An Inspiring Passage by W. Somerset Maugham

Somerset Maugham’s novel The Moon and Sixpence contains an interesting passage. The following is a reflection on writing by one of the world’s most famous writers:

“It is a salutary discipline to consider the vast number of books that are written, the fair hopes with which their authors see them published, and the fate which awaits them. What chance is there that any book will make its way among that multitude? And the successful books are but the successes of a season. Heaven knows what pains the author has been at, what bitter experiences he has endured and what heartache suffered, to give some chance reader a few hours` relaxation or to while away the tedium of a journey. And if I may judge from the reviews, many of these books are well and carefully written; much thought has gone to their composition; to some even has been given the anxious labour of a lifetime. The moral I draw is that the writer should seek his reward in the pleasure of his work and in release from the burden of his thought; and, indifferent to aught else, care nothing for praise or censure, failure or success.”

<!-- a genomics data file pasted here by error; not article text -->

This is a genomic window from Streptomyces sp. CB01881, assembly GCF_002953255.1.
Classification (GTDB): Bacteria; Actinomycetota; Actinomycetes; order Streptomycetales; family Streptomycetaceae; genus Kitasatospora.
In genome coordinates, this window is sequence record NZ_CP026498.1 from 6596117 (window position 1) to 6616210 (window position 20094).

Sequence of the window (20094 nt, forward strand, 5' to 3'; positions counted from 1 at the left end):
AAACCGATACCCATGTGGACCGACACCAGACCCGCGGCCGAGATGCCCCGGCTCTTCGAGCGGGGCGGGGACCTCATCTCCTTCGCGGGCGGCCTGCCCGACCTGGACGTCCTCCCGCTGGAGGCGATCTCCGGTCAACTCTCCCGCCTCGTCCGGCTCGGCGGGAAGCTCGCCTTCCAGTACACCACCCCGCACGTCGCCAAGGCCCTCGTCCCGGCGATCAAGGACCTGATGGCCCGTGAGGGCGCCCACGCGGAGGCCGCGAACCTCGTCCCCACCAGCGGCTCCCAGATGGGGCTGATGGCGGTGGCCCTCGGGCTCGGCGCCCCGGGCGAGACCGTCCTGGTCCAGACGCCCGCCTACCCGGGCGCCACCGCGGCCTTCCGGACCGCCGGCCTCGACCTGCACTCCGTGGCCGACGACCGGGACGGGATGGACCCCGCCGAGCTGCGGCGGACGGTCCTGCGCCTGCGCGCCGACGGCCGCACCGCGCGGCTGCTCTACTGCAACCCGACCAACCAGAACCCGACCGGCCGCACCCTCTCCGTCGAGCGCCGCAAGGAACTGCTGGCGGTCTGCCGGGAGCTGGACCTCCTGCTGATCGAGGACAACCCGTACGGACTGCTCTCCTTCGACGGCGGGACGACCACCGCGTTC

Writing is a self-sustaining passion. Maugham makes this abundantly clear. He shows us that, in the end, we have to write for the sake of writing itself, if only to be authentic to ourselves as writers. The journey is, as they say, more important than any imagined destination.

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One thought on “An Inspiring Passage by W. Somerset Maugham

  1. Reblogged this on The Grand Tangent and commented:

    This is a little thought on a literary quote by Maugham last year. (Early 2015.) While I initially wrote it on what was a school project, and otherwise a “throw-away” blog, I think that it’s still noteworthy, so I’m reblogging it here.

    — ES (VSC)

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